Florida Governor Rick Scott took himself out of the lineup today, cancelling his plans to attend the GOP convention today as Isaac heads toward his state. Scott’s staff announced Governor Scott was canceling his speech Monday night, stressing that he wanted to focus the state’s attention on all the areas that may need help, not just the Tampa Bay area.
Isaac has apparently blown apart the GOP’s plan to quietly introduce the party platform without TV cameras rolling on Monday, with some provisions sure to be controversial including an abortion ban plank with exceptions only for rape and incest.
As explained in a previous Communities at Washington Times column, should the situation call for the most drastic action – cancellation of the convention outright – the Republican Party has contingency plans in place to ensure the nomination of former Governor Romney and his running mate, Congressman Paul Ryan, still officially takes place.
Former California State Republican Party chairman Ron Nehring explains while the nomination would take place with or without a convention, it would be slightly more complicated. The pomp and circumstances and TV exposure turn instead to paperwork, and lots of it.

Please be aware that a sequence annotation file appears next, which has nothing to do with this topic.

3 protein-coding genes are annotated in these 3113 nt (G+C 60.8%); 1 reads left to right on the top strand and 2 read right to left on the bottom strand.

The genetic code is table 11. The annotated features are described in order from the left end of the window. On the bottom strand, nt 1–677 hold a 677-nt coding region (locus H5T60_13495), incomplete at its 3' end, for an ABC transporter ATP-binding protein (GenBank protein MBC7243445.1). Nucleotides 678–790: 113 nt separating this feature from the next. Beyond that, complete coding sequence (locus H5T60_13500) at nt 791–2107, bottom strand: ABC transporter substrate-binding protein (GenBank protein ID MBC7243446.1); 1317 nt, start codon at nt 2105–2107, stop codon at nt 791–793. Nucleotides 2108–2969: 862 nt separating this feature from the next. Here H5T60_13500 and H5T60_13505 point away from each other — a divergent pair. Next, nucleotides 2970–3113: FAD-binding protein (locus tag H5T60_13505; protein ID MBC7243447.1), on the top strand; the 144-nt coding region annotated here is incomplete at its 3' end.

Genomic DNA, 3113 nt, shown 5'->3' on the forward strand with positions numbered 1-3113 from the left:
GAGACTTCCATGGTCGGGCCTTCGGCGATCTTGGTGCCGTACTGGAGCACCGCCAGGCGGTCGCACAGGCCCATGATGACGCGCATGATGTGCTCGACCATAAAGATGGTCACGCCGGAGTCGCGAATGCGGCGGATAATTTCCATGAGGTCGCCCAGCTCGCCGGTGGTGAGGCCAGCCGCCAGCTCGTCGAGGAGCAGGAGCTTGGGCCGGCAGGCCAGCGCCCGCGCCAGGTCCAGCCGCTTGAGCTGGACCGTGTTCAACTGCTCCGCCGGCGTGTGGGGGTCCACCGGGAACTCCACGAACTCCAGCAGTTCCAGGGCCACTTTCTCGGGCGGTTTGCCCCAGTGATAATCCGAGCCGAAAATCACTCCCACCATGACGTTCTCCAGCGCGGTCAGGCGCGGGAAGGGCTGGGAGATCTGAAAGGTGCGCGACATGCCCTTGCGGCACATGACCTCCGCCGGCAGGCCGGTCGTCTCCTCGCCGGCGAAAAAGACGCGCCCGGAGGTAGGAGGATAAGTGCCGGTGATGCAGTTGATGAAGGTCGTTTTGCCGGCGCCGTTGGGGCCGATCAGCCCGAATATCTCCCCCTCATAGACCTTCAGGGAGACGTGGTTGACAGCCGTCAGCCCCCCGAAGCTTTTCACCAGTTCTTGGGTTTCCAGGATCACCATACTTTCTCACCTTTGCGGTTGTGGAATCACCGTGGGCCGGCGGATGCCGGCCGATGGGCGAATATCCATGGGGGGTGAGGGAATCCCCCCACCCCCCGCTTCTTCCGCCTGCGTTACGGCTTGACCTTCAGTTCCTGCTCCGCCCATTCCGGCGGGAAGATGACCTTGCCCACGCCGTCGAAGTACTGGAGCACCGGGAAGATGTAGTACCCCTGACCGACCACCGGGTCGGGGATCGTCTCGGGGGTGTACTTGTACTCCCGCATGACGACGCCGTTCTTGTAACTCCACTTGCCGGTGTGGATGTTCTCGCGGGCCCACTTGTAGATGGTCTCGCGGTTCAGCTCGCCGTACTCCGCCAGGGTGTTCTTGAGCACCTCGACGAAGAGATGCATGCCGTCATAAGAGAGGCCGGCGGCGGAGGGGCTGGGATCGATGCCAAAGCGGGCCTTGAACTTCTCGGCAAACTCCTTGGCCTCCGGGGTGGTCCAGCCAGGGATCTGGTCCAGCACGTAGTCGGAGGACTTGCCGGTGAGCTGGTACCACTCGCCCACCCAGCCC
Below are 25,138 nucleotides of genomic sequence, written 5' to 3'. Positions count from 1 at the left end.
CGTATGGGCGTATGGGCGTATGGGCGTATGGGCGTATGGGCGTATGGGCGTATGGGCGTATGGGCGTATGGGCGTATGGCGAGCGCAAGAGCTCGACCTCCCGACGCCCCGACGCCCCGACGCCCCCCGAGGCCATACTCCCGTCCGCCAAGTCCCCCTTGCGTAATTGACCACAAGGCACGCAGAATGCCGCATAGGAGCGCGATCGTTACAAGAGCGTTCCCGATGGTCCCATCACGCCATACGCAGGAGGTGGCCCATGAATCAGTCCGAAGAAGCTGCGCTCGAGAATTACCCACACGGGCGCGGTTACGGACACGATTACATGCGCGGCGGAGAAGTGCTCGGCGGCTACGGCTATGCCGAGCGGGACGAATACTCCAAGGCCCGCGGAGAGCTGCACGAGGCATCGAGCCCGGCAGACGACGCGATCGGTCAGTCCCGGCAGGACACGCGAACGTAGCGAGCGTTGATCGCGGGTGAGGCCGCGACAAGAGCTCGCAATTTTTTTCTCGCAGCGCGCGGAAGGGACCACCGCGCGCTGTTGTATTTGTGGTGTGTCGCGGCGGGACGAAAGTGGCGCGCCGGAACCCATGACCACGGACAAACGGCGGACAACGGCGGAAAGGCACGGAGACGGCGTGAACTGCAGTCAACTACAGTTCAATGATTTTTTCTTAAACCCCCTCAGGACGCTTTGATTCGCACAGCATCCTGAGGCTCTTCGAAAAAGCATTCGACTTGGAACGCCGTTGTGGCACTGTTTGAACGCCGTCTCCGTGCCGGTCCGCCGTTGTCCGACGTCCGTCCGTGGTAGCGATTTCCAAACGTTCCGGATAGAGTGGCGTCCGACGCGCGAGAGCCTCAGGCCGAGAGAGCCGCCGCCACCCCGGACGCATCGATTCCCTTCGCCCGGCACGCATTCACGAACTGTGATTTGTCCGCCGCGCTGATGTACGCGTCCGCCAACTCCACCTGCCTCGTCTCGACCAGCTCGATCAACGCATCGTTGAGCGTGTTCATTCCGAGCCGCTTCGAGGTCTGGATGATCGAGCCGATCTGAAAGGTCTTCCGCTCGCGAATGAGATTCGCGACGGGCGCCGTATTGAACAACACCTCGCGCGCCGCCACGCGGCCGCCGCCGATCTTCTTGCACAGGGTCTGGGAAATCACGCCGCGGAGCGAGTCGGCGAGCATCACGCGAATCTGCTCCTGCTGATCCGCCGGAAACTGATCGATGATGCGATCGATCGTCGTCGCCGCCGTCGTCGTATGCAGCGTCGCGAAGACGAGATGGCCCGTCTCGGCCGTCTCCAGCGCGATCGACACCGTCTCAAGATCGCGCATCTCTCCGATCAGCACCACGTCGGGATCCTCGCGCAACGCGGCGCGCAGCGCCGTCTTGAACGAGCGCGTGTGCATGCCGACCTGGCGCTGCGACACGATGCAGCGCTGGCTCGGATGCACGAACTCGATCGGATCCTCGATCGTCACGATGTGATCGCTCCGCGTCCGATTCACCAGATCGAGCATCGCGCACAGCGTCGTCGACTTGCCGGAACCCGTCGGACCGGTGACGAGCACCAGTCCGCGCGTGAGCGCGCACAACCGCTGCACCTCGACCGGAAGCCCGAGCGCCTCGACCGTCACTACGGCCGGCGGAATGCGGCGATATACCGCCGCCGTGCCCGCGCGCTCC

First, the 168 formal members of the Republican National Committee would have to formally establish by a vote among themselves that the nomination roll call by the states could not take place; or establish a technological alternative. “The rules do not actually prescribe the exact manner in which is (the roll call) takes place,” notes Nehring.
Only the delegates can legally make the nomination. But the nomination only becomes official after a complex legal processing of documents takes place that directs the Secretary of State for each of the 50 states to place the names of the Republican Party’s Presidential and Vice Presidential candidate on each ballot, something that happens at every convention out of the public eye, behind closed doors.
Nehring told me since 9/11, party officials recognize the need for alternatives in the event of any unexpected circumstance, be it a natural disaster, terrorism, or any other event forcing cancellation of the convention. “You can bet there are contingency plans in place.” While there may not be a formal convention, Nehring assures supporters and opponents alike “There will not be one second of delay” placing the names of Romney and Ryan in contention for the White House.
Meanwhile, the delegates need to check with their airlines and rethink what they plan to pack. One thing to keep in mind: no umbrellas will be allowed anywhere near the convention site at the Tampa Bay Times Forum. They are considered too great a risk. Is anyone else amused at the thought of a whole lot of Republicans wearing hoodies to their convention?
Gayle Lynn Falkenthal, APR, is President/Owner of the Falcon Valley Group in San Diego, California. Read more Media Migraine in the Communities at The Washington Times. Follow Gayle on Facebook and on Twitter @PRProSanDiego.